Right now, we tend to see a person as a dull mass of errors, sprinkled with the glitter of a few scattered loving thoughts. And from this unsightly mass we naturally hold back the greater part of our love. Instead, we must develop the habit of seeing that person as a radiant unearthly light, throwing off shining rays of loving thoughts and good efforts. We see this blazing light as “undimmed by errors” (W-158.7:2). The errors are like clouds that seem to block out the light, but we can send our mind’s gaze right through these clouds, which, like the body, “will at length be seen as little more than just a shadow circling round the good” (T-31.VII.3:6).
When you have to deal with someone’s error
When you think about all this seriously, you realize there are times when you have to respond to an error, when looking past it and staying silent is just not helpful. The Course acknowledges this-in several places, actually-and it is very instructive to look at what it says.

In “The Unhealed Healer” (T-9.V), Jesus says it can be helpful for the therapist to bring his patient’s “nightmares into awareness” (T-9.V.2:4). But the reason to do this is not to treat their symbols as containing the secret to who the patient really is. Rather, the only reason is “to teach that they are not real, and that anything they contain is meaningless” (T-9.V.2:4).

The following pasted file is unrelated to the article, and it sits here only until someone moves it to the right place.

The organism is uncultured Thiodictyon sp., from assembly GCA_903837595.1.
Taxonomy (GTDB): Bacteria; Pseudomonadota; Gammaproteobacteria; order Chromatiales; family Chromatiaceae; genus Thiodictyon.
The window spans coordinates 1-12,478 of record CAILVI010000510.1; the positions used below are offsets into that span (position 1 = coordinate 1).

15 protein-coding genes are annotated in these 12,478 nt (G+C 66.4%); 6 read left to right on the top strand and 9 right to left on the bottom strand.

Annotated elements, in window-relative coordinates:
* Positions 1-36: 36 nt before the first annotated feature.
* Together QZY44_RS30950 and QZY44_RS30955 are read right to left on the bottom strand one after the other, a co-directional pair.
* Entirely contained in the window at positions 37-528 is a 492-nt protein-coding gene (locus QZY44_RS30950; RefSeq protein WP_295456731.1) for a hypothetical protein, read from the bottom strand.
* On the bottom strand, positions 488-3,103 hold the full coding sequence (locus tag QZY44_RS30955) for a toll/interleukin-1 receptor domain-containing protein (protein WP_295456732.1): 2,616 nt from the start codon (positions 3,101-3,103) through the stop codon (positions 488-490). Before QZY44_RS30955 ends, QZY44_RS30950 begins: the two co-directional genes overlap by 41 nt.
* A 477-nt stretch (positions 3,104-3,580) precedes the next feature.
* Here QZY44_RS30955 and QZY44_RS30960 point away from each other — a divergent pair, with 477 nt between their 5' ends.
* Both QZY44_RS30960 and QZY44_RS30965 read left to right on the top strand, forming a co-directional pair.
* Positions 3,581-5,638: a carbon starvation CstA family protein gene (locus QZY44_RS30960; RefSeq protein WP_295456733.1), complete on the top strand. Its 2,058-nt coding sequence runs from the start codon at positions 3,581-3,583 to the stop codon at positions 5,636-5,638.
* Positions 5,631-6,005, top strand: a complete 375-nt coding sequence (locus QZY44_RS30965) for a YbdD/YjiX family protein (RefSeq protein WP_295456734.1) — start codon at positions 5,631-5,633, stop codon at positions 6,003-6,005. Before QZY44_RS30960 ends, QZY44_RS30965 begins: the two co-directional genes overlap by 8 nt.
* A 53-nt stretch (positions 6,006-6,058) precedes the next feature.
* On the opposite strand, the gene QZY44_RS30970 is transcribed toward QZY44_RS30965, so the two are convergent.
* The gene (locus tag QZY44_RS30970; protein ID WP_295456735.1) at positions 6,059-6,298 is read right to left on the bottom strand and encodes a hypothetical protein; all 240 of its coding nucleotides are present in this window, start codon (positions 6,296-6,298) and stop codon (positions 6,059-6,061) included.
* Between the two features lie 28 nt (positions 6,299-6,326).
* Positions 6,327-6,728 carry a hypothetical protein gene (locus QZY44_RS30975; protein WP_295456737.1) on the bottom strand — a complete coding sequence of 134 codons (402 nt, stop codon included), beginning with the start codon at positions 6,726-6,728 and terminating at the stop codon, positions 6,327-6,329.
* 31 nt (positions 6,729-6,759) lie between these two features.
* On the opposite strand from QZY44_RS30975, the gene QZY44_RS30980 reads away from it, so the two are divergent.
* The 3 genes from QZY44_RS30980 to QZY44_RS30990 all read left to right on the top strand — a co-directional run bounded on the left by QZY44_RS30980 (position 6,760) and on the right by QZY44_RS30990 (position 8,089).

The same section says it may help a patient for his therapist “to point out to a patient where he is heading, but the point is lost unless he can change his direction” (T-9.V.8:1). How does the therapist do this? He presents “an example of one whose direction has been changed for him, and who no longer believes in nightmares of any kind” (T-9.V.8:3). What helps the patient change his direction, then, is the example of a therapist who no longer believes in the reality of error.

Earlier, I mentioned guidance Helen received on psychological testing, which said that if you see a person as having a “thought disorder,” you will experience this same disorder inside you. That guidance said that you can neutralize the negative effects of doing this testing if you “recognize that you are discussing only illusions, and that this has no real meaning at all. Try to say a prayer for your brother while doing this and you will call forth and experience a miracle instead.”

In one place early in the Course’s dictation, Jesus devoted several pages to recounting Helen and Bill’s errors over the course of a day. But he very carefully framed this discussion so as not to make the errors real. He said it was not about the special significance of these mistakes: “There is nothing of special interest about the events described below, except their typical nature.” Nor was it about their dire results: “It is the process which is to be noted here, and not its results.” He also said the positive approach (focusing on what to do) was a “more constructive emphasis” than this focus on “what not to do.” For all these reasons, he said this was the only time he was going to do this sort of thing.